Credit Suisse Group AG clients pulled $1.6bn from funds that hold short-term corporate loans sourced by billionaire financier Lex Greensill, as they rushed to free up cash in the market rout spurred by the spread of coronavirus.
Assets in three Credit Suisse Supply Chain Finance funds, which lend firms money to pay suppliers, have shrunk to $7.5bn from $9.1bn at the end of February, according to data compiled by Bloomberg. The drop was fueled by withdrawals from clients including institutions and family offices, said a person familiar with the matter, who asked not to be identified because the details aren’t public.
Former Morgan Stanley banker Greensill in 2017 created the bespoke investment funds together with Credit Suisse to draw a wider pool of investors to what’s known as invoice-based lending, also called supply-chain finance. The idea is for such funds to make loans – arranged by middlemen such as Greensill – so companies can pay their bills early while boosting cash flow. The business accelerated last year when Masayoshi Son’s SoftBank Vision Fund invested almost $1.5bn in Greensill’s company.
The Credit Suisse funds are exposed to companies including NMC Health Plc, which has been placed into administration, and debt-laden metals conglomerate GFG Alliance, although notes related to those two companies are fully covered by insurance. 
The sharpest fall in assets since the virus outbreak was seen in the Credit Suisse Nova Supply Chain Finance High Income Fund, which has lost $842mn since February 28 and recently saw one underlying asset default, the person said.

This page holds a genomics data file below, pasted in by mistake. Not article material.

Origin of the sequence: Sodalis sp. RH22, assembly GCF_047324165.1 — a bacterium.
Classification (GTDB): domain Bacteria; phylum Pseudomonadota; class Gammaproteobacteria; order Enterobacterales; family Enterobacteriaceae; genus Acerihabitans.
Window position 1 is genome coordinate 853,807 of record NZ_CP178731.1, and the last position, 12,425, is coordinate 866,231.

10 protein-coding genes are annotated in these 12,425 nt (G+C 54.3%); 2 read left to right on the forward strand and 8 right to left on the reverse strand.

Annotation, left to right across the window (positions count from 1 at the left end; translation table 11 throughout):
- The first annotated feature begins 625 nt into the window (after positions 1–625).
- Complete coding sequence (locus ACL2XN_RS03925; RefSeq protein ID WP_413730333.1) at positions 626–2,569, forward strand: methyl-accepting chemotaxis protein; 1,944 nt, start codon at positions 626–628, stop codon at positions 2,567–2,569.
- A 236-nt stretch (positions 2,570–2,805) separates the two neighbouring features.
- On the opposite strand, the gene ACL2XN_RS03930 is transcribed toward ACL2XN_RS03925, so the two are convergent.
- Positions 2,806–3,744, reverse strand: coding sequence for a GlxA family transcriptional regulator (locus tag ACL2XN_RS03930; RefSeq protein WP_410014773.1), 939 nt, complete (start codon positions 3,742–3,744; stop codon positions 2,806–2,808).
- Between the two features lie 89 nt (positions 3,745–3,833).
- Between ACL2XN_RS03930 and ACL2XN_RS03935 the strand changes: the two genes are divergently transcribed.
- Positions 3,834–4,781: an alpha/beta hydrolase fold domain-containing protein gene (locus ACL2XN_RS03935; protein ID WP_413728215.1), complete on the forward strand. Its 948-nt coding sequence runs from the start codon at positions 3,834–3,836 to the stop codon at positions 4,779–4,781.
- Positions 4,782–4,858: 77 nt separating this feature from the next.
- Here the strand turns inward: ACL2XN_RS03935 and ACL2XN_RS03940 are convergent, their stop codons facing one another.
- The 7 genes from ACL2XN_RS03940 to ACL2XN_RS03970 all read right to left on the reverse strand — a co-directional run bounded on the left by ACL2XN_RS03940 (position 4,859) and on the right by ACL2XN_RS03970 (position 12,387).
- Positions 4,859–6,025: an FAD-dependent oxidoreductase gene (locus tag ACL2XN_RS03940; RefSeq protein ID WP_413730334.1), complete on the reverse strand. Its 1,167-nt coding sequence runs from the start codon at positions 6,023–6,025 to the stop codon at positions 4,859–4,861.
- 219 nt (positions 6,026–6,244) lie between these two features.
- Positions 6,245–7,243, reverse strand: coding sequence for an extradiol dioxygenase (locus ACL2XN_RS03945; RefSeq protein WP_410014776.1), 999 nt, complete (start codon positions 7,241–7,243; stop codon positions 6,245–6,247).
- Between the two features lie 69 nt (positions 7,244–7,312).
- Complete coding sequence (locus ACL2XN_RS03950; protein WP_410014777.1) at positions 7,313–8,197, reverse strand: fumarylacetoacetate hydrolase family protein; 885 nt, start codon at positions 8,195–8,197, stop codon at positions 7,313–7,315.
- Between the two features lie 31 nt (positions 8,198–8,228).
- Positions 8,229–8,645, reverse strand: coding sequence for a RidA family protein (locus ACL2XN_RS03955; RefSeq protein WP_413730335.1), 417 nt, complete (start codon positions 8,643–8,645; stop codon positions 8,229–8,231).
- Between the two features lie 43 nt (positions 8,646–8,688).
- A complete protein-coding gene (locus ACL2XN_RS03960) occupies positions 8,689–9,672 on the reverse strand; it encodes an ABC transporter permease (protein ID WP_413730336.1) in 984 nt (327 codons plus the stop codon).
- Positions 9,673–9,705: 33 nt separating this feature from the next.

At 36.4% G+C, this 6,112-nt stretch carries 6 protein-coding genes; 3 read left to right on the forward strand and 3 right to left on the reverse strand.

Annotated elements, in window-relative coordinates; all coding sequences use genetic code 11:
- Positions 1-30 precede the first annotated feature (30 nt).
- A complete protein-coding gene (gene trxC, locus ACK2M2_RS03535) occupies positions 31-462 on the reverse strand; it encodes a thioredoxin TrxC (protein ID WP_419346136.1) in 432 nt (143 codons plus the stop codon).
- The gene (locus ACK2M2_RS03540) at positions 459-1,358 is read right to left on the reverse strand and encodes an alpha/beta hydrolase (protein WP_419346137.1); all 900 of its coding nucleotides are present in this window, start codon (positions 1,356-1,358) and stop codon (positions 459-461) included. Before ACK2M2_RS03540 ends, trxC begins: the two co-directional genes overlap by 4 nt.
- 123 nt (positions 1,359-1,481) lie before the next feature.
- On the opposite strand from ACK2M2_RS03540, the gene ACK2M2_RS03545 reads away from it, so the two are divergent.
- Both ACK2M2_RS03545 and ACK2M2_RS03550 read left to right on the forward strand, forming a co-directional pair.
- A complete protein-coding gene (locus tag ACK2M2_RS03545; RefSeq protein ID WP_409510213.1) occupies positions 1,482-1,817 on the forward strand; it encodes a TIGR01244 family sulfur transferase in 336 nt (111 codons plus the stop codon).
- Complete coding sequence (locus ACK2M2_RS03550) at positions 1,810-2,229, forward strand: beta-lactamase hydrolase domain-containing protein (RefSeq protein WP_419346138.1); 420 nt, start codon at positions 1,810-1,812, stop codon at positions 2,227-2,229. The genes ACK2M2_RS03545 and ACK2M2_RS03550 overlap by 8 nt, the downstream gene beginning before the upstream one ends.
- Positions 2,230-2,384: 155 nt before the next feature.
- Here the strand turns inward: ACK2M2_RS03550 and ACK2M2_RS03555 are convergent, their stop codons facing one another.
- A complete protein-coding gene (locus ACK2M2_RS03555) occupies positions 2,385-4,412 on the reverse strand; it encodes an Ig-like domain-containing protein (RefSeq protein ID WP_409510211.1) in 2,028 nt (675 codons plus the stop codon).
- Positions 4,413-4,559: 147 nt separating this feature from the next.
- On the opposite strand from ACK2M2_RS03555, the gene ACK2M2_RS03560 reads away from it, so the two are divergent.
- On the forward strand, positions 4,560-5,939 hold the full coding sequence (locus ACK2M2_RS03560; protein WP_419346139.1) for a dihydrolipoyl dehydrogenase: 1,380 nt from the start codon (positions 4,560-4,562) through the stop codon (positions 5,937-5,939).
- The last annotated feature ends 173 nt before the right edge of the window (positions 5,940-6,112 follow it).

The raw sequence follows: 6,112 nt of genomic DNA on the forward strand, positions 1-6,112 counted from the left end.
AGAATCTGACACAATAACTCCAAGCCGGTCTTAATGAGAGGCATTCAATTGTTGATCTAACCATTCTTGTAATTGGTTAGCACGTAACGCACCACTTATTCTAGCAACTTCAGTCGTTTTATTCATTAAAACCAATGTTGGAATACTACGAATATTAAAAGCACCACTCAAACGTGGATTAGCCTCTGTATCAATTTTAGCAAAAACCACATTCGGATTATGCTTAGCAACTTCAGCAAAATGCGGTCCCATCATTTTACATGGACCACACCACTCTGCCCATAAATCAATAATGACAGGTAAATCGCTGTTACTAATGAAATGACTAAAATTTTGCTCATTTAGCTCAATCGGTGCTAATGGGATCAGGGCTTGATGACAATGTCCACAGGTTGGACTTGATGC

The $1.5bn High Income fund is the riskiest among Credit Suisse supply chain vehicles because investors are directly exposed to the underlying assets. Defaults in the fund are not always covered by insurance – unlike the two other funds – but Greensill guarantees up to1% of its losses each year. While it has suffered redemptions, High Income has gained this year: The fund is up 1.3% and has risen 0.7% since February 28, according to data compiled by Bloomberg.
“In the last couple of weeks, the fixed income asset class has generally seen record high outflows,” Luc Mathys, Zurich-based head of fixed income at Credit Suisse’s asset-management unit, said in response to questions. “Despite the adverse markets, the supply chain finance funds of Credit Suisse Asset Management have delivered a solid performance.”
Mathys says that assets across the three funds are down 20% compared with the beginning of the year, though all redemptions have been met. The funds aren’t targeted at retail investors.
Fixed-income funds bore the brunt of an industry exodus last month, comprising more than half of 173bn euros ($189bn) of withdrawals from European mutual and exchange-traded funds through March 27, according to Morningstar Inc data.
Supply-chain finance has been a fast-growing niche area for Credit Suisse, which managed 437.9bn Swiss francs ($454bn) at the end of last year in its asset management unit. Assets in the bank’s supply-chain funds rose last year as Greensill sought companies to finance before packaging the short-term loans into bundles and selling them to institutional investors.
Greensill attracted a $250mn investment from the private equity firm General Atlantic in 2018 and has counted former UK prime minister David Cameron as an adviser.
“In the first quarter, Greensill Supply Chain Finance volumes increased 73% year-on-year, a record high,” James Doran, a New York-based spokesman for Greensill, said via e-mail, while not commenting on the Credit Suisse client withdrawals. “Demand continues to increase.”